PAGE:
Autism and Prenatal SSRI Exposure: Examining the Link

Autism and Prenatal SSRI Exposure: Examining the Link

By |2015-08-24T15:52:19+00:00September 15th, 2011|Comments Off on Autism and Prenatal SSRI Exposure: Examining the Link

Autism and Prenatal SSRI Exposure: Examining the Link

September 15, 2011

September 2011, ObGyn News, Lee S. Cohen, MD

Reprinted with permission from Ob. Gyn. News
Copyright by International Medical News Group, an Elsevier company

 

Every few months, it seems as if still another study appears in the literature linking fetal exposure to selective serotonin reuptake inhibitors (SSRIs) with an adverse outcome, such as increased risk for a particular congenital malformation or some other ill effect. Despite many studies that have examined a potential association between risk for malformations and prenatal SSRI exposure, a major indication that an agent is a teratogen is consistency of the finding across studies, which has not been the case with SSRIs. On the other hand, studies indicating that babies whose mothers use SSRIs during pregnancy might have symptoms of transient jitteriness for a period following birth (neonatal adaptation syndrome) have been more consistent – and this is generally accepted as a real risk following approximately 20%-25% of deliveries. Other major concerns raised about fetal exposure to SSRIs have not been supported by systematic scientific investigation.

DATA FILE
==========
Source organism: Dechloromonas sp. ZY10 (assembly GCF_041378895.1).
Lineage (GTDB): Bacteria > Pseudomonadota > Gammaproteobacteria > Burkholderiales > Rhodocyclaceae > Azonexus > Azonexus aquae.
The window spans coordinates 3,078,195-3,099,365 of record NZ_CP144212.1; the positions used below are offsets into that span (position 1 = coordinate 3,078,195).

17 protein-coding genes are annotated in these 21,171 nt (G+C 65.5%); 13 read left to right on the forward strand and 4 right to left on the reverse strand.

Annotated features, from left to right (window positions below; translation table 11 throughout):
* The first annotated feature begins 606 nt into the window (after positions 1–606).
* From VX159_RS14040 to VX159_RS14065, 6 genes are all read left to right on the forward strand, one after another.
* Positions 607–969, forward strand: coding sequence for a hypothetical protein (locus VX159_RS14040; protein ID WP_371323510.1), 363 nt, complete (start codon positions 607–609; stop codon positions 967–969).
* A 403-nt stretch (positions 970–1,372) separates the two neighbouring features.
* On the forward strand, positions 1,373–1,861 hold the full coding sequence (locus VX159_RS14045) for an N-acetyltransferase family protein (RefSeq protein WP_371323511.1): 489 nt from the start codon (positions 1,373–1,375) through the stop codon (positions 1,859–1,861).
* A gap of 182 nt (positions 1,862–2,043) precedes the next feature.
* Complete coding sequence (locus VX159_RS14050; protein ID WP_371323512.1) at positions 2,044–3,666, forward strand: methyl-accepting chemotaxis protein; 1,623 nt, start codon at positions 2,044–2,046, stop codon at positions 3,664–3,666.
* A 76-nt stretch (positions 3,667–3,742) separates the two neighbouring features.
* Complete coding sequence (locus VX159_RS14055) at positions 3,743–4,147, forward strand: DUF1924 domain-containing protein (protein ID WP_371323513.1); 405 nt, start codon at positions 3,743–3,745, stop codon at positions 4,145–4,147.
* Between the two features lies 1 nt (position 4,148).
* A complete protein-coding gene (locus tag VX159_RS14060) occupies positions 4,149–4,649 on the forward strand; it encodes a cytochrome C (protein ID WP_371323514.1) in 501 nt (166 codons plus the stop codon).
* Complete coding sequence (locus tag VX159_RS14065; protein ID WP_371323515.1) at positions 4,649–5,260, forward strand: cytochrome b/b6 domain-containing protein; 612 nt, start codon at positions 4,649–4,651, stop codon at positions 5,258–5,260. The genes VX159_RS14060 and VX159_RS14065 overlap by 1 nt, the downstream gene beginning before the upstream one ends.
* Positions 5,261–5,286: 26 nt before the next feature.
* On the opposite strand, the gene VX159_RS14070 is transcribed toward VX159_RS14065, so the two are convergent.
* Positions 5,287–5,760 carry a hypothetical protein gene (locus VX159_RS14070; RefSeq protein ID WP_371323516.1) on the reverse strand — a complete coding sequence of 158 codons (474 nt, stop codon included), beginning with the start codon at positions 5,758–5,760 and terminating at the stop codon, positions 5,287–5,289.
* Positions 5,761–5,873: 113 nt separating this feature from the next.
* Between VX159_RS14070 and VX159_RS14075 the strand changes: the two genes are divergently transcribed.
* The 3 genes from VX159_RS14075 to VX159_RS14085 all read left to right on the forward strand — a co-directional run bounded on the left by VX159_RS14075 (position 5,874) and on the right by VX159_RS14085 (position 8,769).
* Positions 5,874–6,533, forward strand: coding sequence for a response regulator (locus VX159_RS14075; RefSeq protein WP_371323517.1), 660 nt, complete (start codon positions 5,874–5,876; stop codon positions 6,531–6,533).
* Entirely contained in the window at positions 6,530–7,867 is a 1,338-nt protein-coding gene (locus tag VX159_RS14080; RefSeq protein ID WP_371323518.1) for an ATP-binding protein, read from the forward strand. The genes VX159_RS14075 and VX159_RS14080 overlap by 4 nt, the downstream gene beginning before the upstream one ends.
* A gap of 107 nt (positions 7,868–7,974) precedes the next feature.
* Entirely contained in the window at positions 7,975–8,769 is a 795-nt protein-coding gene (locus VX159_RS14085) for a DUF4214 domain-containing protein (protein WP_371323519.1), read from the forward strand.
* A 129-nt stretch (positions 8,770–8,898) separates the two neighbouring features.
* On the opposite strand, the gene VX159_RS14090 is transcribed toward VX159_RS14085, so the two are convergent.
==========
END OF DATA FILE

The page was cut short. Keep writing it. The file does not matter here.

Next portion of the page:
Clinicians may then wonder why we are seeing an increasing number of reports of potential adverse outcomes associated with SSRI treatment during pregnancy. One reason is that technology has afforded us the ability to gather information from large administrative databases (such as Medicaid or large health maintenance organizations) about prescriptions written during pregnancy and a variety of obstetrical and neonatal outcomes data. Conclusions about a teratogenic outcome or adverse perinatal outcome are only as reliable as the quality of the data from which the conclusions are derived and, unfortunately, some of the data from these databases have been profoundly lacking.